Ectomycorrhizal community structure of the admixture tree species Betula pendula, Carpinus betulus, and Tilia cordata grown in bare-root forest nurseries

Ectomycorrhizal community structure of the admixture tree species Betula pendula, Carpinus betulus, and Tilia cordata grown in bare-root forest nurseries

Publication date: 1 April 2019

Source: Forest Ecology and Management, Volume 437

Author(s): Maria Rudawska, Marta Kujawska, Tomasz Leski, Daniel Janowski, Leszek Karliński, Robin Wilgan


In many European countries, recent policies and forest management have been striving to restore and increase forest biodiversity. One of the ways to achieve this goal is by increased planting of admixture tree species, such as birch, hornbeam or lime, after clearcutting or in older, otherwise homogenous forest stands. However, because admixture forest tree species present less economical value than trees such as pine or oak, they are object of fewer studies, and in this context their mycorrhizal relations are not fully known. Describing them would further aid the use of such trees in forest management. This study focused on the ectomycorrhizal (ECM) fungal communities of two-years-old silver birch (B. pendula L.), European hornbeam (C. betulus L.) and small-leaved lime (T. cordata Mill.) seedlings under bare-root forest nursery conditions. The ECM fungal partners of the studied trees were identified based on the molecular approach, and the uncovered community structure was analyzed in context of the local soil chemical parameters.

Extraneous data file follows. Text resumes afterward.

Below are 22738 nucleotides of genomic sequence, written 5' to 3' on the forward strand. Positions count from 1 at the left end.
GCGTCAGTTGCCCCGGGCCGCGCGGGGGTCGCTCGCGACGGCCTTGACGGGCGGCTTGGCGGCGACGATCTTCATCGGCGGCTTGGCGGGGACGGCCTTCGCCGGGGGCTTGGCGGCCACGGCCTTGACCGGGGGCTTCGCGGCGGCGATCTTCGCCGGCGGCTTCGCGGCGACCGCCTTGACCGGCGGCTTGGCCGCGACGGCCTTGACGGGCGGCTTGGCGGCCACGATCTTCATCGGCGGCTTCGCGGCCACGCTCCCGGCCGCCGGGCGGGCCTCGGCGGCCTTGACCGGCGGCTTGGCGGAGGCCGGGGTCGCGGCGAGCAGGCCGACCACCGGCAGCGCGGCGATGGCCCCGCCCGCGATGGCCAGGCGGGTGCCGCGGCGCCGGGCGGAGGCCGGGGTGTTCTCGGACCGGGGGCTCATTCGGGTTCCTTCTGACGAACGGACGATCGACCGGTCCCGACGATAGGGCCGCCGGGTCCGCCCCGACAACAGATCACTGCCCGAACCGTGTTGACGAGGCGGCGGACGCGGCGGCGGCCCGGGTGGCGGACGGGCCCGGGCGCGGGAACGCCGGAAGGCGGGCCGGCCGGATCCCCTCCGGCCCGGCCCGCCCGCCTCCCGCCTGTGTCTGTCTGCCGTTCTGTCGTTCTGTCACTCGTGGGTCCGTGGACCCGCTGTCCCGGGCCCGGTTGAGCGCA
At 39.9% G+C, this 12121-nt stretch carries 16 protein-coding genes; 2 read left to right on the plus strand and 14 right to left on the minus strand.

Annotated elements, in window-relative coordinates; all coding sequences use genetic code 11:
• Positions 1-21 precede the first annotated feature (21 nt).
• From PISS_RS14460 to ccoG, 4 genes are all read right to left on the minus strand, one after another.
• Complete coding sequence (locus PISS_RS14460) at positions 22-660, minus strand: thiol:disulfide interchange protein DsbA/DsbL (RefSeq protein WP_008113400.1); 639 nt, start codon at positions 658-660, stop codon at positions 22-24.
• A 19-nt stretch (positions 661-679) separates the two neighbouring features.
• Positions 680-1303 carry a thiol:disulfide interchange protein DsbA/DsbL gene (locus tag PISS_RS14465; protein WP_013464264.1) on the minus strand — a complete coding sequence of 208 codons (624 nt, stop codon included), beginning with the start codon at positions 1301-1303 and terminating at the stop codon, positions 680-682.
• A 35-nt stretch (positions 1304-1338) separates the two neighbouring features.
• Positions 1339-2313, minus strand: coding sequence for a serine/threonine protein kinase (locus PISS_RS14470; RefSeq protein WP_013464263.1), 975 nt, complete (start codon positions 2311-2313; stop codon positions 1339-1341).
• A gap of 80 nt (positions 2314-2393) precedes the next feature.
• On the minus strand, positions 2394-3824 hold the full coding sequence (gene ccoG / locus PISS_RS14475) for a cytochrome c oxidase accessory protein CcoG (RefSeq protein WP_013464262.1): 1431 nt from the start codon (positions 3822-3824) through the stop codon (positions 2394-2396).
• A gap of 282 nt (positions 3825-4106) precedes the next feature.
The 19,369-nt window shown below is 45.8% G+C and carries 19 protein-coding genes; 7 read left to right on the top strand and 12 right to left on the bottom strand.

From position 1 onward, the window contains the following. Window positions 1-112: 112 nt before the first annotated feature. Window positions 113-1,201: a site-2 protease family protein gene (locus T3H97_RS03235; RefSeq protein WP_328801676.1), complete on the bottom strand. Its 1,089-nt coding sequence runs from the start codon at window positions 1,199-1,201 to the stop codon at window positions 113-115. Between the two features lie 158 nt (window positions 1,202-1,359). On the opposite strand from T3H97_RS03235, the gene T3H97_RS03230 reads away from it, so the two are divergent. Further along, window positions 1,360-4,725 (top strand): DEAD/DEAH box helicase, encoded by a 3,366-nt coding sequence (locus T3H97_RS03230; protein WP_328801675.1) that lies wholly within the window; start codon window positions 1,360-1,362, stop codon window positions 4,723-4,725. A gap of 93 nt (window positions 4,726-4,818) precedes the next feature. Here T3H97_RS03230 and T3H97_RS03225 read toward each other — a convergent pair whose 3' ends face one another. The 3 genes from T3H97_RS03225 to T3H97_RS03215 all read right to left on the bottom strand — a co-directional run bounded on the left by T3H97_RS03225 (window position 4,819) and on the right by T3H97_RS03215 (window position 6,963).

We found that the ECM fungal communities of admixture tree species in bare-root nurseries are of high diversity, and contain a wide array of fungal species. Our study identified the highest taxa richness (23 taxa) associated with the roots of hornbeams and limes, followed closely (21 taxa) by birch. Surprisingly, ECM fungal communities of lime (family Malvaceae) were more similar to hornbeam and birch (family Betulaceae) than the two were to each other. The lime ECM fungal communities were also the least divergent across the five tested nurseries, showing little response to differences in the soil chemistry. The most abundant and frequent fungi found in the study were Tuber (average relative abundance: 18.9%) and Hebeloma (average relative abundance: 18.4%) species. Some of the fungal taxa we recorded have never before been identified under nursery conditions (e.g., Lactarius pubescens, Leccinum holopus, Pachyphloeus melanoxantha, Russula grata). Pachyphloeus melanoxantha is a rare species in Europe, and this study recorded one of its first records in Poland. Our results present not only a description of ECM associations of tested trees (providing the first ever description of young hornbeam ECM communities), but also may have practical implications both for producing planting stock of these admixture trees, and for the later replanting of those into forest stands.


via ScienceDirect Publication: Forest Ecology and Management

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